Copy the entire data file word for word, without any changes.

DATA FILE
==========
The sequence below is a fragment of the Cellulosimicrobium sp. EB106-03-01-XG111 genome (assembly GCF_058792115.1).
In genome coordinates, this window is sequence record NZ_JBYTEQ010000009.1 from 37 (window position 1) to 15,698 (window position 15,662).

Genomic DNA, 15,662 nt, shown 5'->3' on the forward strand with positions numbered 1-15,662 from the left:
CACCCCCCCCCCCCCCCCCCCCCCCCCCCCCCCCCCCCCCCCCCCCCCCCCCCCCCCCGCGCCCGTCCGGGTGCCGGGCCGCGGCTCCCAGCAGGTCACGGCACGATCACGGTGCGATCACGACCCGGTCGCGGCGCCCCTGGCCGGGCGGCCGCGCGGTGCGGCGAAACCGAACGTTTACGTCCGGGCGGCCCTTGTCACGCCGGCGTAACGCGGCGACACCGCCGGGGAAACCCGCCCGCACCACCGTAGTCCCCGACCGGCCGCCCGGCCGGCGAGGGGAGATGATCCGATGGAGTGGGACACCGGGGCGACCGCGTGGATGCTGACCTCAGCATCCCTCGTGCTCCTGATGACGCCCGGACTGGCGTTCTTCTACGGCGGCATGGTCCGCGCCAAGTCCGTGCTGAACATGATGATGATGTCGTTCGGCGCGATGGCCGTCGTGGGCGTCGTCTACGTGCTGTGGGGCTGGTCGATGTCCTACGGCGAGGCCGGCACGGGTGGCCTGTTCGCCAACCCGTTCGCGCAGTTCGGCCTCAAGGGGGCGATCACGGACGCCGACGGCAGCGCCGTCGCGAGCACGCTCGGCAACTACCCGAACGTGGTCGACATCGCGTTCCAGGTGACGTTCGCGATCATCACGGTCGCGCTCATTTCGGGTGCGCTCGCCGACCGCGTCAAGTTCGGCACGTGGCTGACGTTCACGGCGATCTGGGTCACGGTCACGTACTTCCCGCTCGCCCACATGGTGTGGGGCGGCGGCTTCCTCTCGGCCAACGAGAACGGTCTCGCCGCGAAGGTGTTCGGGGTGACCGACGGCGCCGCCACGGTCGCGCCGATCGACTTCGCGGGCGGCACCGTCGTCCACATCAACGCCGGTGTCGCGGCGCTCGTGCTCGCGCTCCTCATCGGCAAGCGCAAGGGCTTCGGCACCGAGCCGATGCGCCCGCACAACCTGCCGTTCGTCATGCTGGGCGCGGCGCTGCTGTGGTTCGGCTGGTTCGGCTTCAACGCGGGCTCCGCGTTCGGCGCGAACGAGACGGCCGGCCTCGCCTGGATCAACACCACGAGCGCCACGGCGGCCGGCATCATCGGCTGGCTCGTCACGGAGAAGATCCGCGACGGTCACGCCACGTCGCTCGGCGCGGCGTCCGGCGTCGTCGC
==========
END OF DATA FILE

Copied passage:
The sequence below is a fragment of the Cellulosimicrobium sp. EB106-03-01-XG111 genome (assembly GCF_058792115.1).
In genome coordinates, this window is sequence record NZ_JBYTEQ010000009.1 from 37 (window position 1) to 15,698 (window position 15,662).

Genomic DNA, 15,662 nt, shown 5'->3' on the forward strand with positions numbered 1-15,662 from the left:
CACCCCCCCCCCCCCCCCCCCCCCCCCCCCCCCCCCCCCCCCCCCCCCCCCCCCCCCCGCGCCCGTCCGGGTGCCGGGCCGCGGCTCCCAGCAGGTCACGGCACGATCACGGTGCGATCACGACCCGGTCGCGGCGCCCCTGGCCGGGCGGCCGCGCGGTGCGGCGAAACCGAACGTTTACGTCCGGGCGGCCCTTGTCACGCCGGCGTAACGCGGCGACACCGCCGGGGAAACCCGCCCGCACCACCGTAGTCCCCGACCGGCCGCCCGGCCGGCGAGGGGAGATGATCCGATGGAGTGGGACACCGGGGCGACCGCGTGGATGCTGACCTCAGCATCCCTCGTGCTCCTGATGACGCCCGGACTGGCGTTCTTCTACGGCGGCATGGTCCGCGCCAAGTCCGTGCTGAACATGATGATGATGTCGTTCGGCGCGATGGCCGTCGTGGGCGTCGTCTACGTGCTGTGGGGCTGGTCGATGTCCTACGGCGAGGCCGGCACGGGTGGCCTGTTCGCCAACCCGTTCGCGCAGTTCGGCCTCAAGGGGGCGATCACGGACGCCGACGGCAGCGCCGTCGCGAGCACGCTCGGCAACTACCCGAACGTGGTCGACATCGCGTTCCAGGTGACGTTCGCGATCATCACGGTCGCGCTCATTTCGGGTGCGCTCGCCGACCGCGTCAAGTTCGGCACGTGGCTGACGTTCACGGCGATCTGGGTCACGGTCACGTACTTCCCGCTCGCCCACATGGTGTGGGGCGGCGGCTTCCTCTCGGCCAACGAGAACGGTCTCGCCGCGAAGGTGTTCGGGGTGACCGACGGCGCCGCCACGGTCGCGCCGATCGACTTCGCGGGCGGCACCGTCGTCCACATCAACGCCGGTGTCGCGGCGCTCGTGCTCGCGCTCCTCATCGGCAAGCGCAAGGGCTTCGGCACCGAGCCGATGCGCCCGCACAACCTGCCGTTCGTCATGCTGGGCGCGGCGCTGCTGTGGTTCGGCTGGTTCGGCTTCAACGCGGGCTCCGCGTTCGGCGCGAACGAGACGGCCGGCCTCGCCTGGATCAACACCACGAGCGCCACGGCGGCCGGCATCATCGGCTGGCTCGTCACGGAGAAGATCCGCGACGGTCACGCCACGTCGCTCGGCGCGGCGTCCGGCGTCGTCGC